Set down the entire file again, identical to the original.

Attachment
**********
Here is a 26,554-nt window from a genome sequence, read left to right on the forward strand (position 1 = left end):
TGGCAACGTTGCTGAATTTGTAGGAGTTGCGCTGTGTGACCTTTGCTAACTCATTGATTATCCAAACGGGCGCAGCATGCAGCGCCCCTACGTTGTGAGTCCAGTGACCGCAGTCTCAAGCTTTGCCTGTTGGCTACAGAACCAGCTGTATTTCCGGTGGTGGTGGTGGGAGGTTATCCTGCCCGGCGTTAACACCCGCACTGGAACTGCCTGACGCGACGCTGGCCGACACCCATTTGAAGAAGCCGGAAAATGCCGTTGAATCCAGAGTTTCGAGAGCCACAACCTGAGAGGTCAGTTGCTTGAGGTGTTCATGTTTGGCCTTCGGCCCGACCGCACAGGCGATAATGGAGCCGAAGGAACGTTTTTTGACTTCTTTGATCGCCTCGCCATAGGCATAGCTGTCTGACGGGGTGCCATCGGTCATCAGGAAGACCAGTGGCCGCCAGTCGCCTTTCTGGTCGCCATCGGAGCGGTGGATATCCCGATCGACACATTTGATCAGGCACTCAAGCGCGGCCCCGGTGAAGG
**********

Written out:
Here is a 26,554-nt window from a genome sequence, read left to right on the forward strand (position 1 = left end):
TGGCAACGTTGCTGAATTTGTAGGAGTTGCGCTGTGTGACCTTTGCTAACTCATTGATTATCCAAACGGGCGCAGCATGCAGCGCCCCTACGTTGTGAGTCCAGTGACCGCAGTCTCAAGCTTTGCCTGTTGGCTACAGAACCAGCTGTATTTCCGGTGGTGGTGGTGGGAGGTTATCCTGCCCGGCGTTAACACCCGCACTGGAACTGCCTGACGCGACGCTGGCCGACACCCATTTGAAGAAGCCGGAAAATGCCGTTGAATCCAGAGTTTCGAGAGCCACAACCTGAGAGGTCAGTTGCTTGAGGTGTTCATGTTTGGCCTTCGGCCCGACCGCACAGGCGATAATGGAGCCGAAGGAACGTTTTTTGACTTCTTTGATCGCCTCGCCATAGGCATAGCTGTCTGACGGGGTGCCATCGGTCATCAGGAAGACCAGTGGCCGCCAGTCGCCTTTCTGGTCGCCATCGGAGCGGTGGATATCCCGATCGACACATTTGATCAGGCACTCAAGCGCGGCCCCGGTGAAGG